Information from the marker:
Herman Moody, Las Vegas' first black career police officer, was raised in this house at 321 Van Buren Avenue, built by his parents (father Henry Moody pictured lower left) who came here in 1939.
As first African-American in Las Vegas to make a career of police work, he helped improve the performance of the Las Vegas Police Department. Moody joined the force in 1946 as a decorated U. S. Navy war veteran. There was no police academy, so he taught himself how to file reports that would stand up in court. He acquired books on Nevada law and showed others how to use them and improve their record of making good arrests. He raised the standards for all Las Vegas police officers.
Moody believed in the Westside and raised his family here (pictured left with wife, Magnolia to Herman's right), but he felt the Westside had an undeserved reputation. Moody insisted that most residents wanted and appreciated good police protection, and for thirty-one years he gave it to them. In 2002, the city recognized Moody for his distinguished service. Moody will always be highly regarded in the community as a beacon of light and a role model for young people of any color.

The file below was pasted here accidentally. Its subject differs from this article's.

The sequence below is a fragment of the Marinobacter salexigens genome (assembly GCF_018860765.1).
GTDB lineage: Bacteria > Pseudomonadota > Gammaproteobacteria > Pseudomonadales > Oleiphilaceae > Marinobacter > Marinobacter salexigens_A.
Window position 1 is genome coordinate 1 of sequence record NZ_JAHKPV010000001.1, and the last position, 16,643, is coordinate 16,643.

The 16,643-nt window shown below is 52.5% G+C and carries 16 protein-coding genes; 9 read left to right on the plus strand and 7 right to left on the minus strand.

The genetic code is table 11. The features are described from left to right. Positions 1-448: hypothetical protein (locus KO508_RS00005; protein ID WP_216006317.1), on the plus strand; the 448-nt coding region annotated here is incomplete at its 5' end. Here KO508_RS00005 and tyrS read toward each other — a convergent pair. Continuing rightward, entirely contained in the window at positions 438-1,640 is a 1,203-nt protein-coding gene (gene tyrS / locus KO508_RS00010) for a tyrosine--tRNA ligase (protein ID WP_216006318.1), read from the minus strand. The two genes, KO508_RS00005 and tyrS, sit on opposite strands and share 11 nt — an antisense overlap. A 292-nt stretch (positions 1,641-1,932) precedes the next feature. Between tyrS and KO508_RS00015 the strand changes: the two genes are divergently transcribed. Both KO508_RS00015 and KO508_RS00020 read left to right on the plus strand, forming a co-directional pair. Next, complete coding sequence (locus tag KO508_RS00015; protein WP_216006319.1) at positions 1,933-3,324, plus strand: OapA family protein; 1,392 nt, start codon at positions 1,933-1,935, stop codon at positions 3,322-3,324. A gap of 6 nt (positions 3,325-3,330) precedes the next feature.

Information from the brochure:
Herman Moody, Las Vegas’ first black career policeman, was raised in this house at 321 Van Buren Avenue, built by his parents who came here in 1939. Mr. Moody is credited with helping improve the efficiency and standards of the Las Vegas Police Department by acquiring books on Nevada law and showing others how to use them to improve their record of making good arrests. He is regarded as a role model in the community.